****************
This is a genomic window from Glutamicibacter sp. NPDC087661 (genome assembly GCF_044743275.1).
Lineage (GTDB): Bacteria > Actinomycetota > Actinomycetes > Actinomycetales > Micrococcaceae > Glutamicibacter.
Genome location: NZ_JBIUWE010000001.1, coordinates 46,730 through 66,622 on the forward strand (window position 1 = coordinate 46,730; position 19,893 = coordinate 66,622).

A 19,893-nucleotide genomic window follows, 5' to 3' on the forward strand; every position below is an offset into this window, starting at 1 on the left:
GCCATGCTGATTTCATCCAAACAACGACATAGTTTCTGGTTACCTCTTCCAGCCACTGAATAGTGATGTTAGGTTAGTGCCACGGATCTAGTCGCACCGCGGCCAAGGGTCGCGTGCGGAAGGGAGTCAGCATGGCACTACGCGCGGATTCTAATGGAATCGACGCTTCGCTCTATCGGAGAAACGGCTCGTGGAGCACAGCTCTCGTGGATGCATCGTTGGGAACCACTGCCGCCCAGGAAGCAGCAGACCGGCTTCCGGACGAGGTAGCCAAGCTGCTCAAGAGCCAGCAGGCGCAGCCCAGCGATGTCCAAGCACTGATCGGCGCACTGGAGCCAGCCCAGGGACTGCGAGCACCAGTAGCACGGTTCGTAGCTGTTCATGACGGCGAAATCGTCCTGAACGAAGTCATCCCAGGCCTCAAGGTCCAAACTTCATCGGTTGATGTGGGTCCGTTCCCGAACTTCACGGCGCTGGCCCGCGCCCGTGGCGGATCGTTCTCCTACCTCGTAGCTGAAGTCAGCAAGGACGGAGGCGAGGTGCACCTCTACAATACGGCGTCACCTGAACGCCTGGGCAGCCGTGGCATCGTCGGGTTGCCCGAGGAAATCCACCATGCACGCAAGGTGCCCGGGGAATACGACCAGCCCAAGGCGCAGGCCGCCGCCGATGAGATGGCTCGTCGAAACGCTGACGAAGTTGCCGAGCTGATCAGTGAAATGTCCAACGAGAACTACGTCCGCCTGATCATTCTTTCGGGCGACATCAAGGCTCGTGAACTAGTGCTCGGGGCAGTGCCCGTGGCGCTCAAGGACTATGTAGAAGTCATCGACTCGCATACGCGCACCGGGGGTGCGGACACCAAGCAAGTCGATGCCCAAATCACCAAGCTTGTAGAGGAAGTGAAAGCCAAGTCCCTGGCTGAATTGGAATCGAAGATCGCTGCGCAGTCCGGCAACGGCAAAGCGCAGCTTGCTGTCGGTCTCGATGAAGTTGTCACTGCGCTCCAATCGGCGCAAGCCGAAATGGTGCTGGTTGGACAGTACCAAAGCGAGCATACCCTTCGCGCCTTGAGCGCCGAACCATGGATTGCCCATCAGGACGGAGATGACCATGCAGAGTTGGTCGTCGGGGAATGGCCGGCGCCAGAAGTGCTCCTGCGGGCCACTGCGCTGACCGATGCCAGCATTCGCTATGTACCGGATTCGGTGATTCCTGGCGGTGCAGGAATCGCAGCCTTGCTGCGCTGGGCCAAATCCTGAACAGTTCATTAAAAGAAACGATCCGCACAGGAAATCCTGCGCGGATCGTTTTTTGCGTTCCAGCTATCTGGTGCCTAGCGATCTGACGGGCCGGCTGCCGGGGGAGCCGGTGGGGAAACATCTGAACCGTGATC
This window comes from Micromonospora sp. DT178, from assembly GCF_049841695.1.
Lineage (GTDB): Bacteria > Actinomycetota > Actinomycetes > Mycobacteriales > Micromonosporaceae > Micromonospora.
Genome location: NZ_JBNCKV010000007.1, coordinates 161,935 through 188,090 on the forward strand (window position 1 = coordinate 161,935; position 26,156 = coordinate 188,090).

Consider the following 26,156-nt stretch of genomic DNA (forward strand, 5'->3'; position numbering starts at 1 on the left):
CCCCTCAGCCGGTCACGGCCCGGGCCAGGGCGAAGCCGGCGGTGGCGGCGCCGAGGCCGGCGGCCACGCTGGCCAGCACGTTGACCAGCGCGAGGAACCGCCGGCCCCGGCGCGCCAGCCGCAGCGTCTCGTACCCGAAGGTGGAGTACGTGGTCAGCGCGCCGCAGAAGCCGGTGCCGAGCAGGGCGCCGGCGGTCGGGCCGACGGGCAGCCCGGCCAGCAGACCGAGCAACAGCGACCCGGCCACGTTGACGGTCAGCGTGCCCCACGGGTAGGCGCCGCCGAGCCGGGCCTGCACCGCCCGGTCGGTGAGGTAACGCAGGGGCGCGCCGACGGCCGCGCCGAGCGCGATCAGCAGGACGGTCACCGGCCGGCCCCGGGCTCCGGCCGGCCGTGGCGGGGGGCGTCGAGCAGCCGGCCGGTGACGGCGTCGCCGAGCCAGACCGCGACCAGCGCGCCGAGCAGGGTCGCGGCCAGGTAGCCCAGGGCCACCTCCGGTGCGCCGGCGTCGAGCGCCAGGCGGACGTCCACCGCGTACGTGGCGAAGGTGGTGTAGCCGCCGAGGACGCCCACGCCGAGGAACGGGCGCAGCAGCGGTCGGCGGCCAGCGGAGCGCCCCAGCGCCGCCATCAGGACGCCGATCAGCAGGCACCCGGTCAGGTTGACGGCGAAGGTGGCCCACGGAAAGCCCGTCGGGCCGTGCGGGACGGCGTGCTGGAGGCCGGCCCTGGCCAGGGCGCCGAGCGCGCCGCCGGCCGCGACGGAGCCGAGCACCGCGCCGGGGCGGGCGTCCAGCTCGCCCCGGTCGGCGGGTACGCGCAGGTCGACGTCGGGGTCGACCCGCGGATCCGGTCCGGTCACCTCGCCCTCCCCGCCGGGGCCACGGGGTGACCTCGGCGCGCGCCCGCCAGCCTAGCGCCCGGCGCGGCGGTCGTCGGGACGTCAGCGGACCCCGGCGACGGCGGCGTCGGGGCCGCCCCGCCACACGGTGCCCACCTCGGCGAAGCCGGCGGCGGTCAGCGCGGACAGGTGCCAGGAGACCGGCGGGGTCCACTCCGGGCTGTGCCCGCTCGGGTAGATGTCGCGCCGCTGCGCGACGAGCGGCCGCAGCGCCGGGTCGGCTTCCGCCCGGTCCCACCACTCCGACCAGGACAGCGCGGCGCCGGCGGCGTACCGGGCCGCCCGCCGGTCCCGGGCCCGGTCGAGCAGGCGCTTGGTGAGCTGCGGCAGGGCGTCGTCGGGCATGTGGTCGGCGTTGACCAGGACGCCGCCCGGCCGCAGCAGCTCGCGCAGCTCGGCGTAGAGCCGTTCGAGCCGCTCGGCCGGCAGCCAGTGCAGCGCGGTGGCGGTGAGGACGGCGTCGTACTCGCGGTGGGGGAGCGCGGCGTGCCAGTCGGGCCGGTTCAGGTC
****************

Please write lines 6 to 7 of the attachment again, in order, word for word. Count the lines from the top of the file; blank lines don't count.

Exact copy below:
This window comes from Micromonospora sp. DT178, from assembly GCF_049841695.1.
Lineage (GTDB): Bacteria > Actinomycetota > Actinomycetes > Mycobacteriales > Micromonosporaceae > Micromonospora.